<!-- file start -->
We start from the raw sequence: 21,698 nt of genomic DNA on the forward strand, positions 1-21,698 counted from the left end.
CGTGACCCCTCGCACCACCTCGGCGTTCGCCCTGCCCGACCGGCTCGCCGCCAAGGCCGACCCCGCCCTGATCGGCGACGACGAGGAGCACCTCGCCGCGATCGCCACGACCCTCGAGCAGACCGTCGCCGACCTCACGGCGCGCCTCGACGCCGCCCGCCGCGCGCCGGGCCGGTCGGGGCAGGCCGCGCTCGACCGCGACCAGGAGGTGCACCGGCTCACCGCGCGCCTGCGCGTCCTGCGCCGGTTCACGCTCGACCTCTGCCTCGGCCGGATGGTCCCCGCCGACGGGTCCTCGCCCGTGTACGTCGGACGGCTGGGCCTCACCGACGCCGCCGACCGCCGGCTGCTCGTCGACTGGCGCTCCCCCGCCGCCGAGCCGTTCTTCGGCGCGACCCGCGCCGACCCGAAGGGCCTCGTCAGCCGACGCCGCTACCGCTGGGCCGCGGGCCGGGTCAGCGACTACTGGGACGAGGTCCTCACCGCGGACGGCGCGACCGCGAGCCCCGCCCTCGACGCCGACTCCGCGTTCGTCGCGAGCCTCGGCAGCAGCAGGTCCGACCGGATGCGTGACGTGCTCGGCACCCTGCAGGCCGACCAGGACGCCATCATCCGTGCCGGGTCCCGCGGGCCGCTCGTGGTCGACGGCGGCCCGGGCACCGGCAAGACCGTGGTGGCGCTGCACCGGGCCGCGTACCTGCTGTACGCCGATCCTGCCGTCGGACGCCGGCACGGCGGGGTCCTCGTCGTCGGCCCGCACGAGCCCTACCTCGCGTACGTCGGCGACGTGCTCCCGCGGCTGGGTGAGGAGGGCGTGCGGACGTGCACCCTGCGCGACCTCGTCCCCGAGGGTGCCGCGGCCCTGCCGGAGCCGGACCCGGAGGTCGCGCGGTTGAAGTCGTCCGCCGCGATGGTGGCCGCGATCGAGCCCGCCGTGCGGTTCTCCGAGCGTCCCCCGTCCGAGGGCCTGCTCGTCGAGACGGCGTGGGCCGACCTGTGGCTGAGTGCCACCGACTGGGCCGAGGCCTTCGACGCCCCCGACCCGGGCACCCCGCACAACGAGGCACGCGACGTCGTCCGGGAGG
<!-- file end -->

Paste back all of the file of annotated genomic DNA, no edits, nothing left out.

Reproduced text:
We start from the raw sequence: 21,698 nt of genomic DNA on the forward strand, positions 1-21,698 counted from the left end.
CGTGACCCCTCGCACCACCTCGGCGTTCGCCCTGCCCGACCGGCTCGCCGCCAAGGCCGACCCCGCCCTGATCGGCGACGACGAGGAGCACCTCGCCGCGATCGCCACGACCCTCGAGCAGACCGTCGCCGACCTCACGGCGCGCCTCGACGCCGCCCGCCGCGCGCCGGGCCGGTCGGGGCAGGCCGCGCTCGACCGCGACCAGGAGGTGCACCGGCTCACCGCGCGCCTGCGCGTCCTGCGCCGGTTCACGCTCGACCTCTGCCTCGGCCGGATGGTCCCCGCCGACGGGTCCTCGCCCGTGTACGTCGGACGGCTGGGCCTCACCGACGCCGCCGACCGCCGGCTGCTCGTCGACTGGCGCTCCCCCGCCGCCGAGCCGTTCTTCGGCGCGACCCGCGCCGACCCGAAGGGCCTCGTCAGCCGACGCCGCTACCGCTGGGCCGCGGGCCGGGTCAGCGACTACTGGGACGAGGTCCTCACCGCGGACGGCGCGACCGCGAGCCCCGCCCTCGACGCCGACTCCGCGTTCGTCGCGAGCCTCGGCAGCAGCAGGTCCGACCGGATGCGTGACGTGCTCGGCACCCTGCAGGCCGACCAGGACGCCATCATCCGTGCCGGGTCCCGCGGGCCGCTCGTGGTCGACGGCGGCCCGGGCACCGGCAAGACCGTGGTGGCGCTGCACCGGGCCGCGTACCTGCTGTACGCCGATCCTGCCGTCGGACGCCGGCACGGCGGGGTCCTCGTCGTCGGCCCGCACGAGCCCTACCTCGCGTACGTCGGCGACGTGCTCCCGCGGCTGGGTGAGGAGGGCGTGCGGACGTGCACCCTGCGCGACCTCGTCCCCGAGGGTGCCGCGGCCCTGCCGGAGCCGGACCCGGAGGTCGCGCGGTTGAAGTCGTCCGCCGCGATGGTGGCCGCGATCGAGCCCGCCGTGCGGTTCTCCGAGCGTCCCCCGTCCGAGGGCCTGCTCGTCGAGACGGCGTGGGCCGACCTGTGGCTGAGTGCCACCGACTGGGCCGAGGCCTTCGACGCCCCCGACCCGGGCACCCCGCACAACGAGGCACGCGACGTCGTCCGGGAGG